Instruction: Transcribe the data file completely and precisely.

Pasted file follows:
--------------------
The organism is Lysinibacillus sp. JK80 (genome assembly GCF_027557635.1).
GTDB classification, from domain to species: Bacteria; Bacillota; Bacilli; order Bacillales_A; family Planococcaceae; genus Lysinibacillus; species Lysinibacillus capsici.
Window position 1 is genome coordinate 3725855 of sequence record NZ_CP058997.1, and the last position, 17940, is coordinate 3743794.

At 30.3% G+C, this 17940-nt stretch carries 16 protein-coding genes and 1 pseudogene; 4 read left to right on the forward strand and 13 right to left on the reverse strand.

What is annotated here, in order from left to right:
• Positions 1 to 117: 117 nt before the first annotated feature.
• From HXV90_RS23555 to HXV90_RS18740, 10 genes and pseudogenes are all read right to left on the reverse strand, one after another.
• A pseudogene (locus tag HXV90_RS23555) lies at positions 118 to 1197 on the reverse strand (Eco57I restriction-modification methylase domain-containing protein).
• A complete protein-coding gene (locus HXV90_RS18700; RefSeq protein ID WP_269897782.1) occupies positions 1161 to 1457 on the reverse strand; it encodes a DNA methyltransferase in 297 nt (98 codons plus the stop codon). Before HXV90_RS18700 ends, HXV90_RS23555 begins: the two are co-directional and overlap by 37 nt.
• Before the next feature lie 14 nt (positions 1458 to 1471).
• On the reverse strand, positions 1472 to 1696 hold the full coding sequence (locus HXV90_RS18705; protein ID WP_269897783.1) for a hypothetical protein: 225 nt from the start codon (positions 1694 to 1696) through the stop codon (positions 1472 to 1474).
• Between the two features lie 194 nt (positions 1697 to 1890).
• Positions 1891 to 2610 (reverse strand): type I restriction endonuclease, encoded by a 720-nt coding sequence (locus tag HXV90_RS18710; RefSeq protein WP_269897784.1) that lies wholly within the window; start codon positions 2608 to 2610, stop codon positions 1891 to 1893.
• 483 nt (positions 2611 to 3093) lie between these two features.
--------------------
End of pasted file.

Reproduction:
The organism is Lysinibacillus sp. JK80 (genome assembly GCF_027557635.1).
GTDB classification, from domain to species: Bacteria; Bacillota; Bacilli; order Bacillales_A; family Planococcaceae; genus Lysinibacillus; species Lysinibacillus capsici.
Window position 1 is genome coordinate 3725855 of sequence record NZ_CP058997.1, and the last position, 17940, is coordinate 3743794.

At 30.3% G+C, this 17940-nt stretch carries 16 protein-coding genes and 1 pseudogene; 4 read left to right on the forward strand and 13 right to left on the reverse strand.

What is annotated here, in order from left to right:
• Positions 1 to 117: 117 nt before the first annotated feature.
• From HXV90_RS23555 to HXV90_RS18740, 10 genes and pseudogenes are all read right to left on the reverse strand, one after another.
• A pseudogene (locus tag HXV90_RS23555) lies at positions 118 to 1197 on the reverse strand (Eco57I restriction-modification methylase domain-containing protein).
• A complete protein-coding gene (locus HXV90_RS18700; RefSeq protein ID WP_269897782.1) occupies positions 1161 to 1457 on the reverse strand; it encodes a DNA methyltransferase in 297 nt (98 codons plus the stop codon). Before HXV90_RS18700 ends, HXV90_RS23555 begins: the two are co-directional and overlap by 37 nt.
• Before the next feature lie 14 nt (positions 1458 to 1471).
• On the reverse strand, positions 1472 to 1696 hold the full coding sequence (locus HXV90_RS18705; protein ID WP_269897783.1) for a hypothetical protein: 225 nt from the start codon (positions 1694 to 1696) through the stop codon (positions 1472 to 1474).
• Between the two features lie 194 nt (positions 1697 to 1890).
• Positions 1891 to 2610 (reverse strand): type I restriction endonuclease, encoded by a 720-nt coding sequence (locus tag HXV90_RS18710; RefSeq protein WP_269897784.1) that lies wholly within the window; start codon positions 2608 to 2610, stop codon positions 1891 to 1893.
• 483 nt (positions 2611 to 3093) lie between these two features.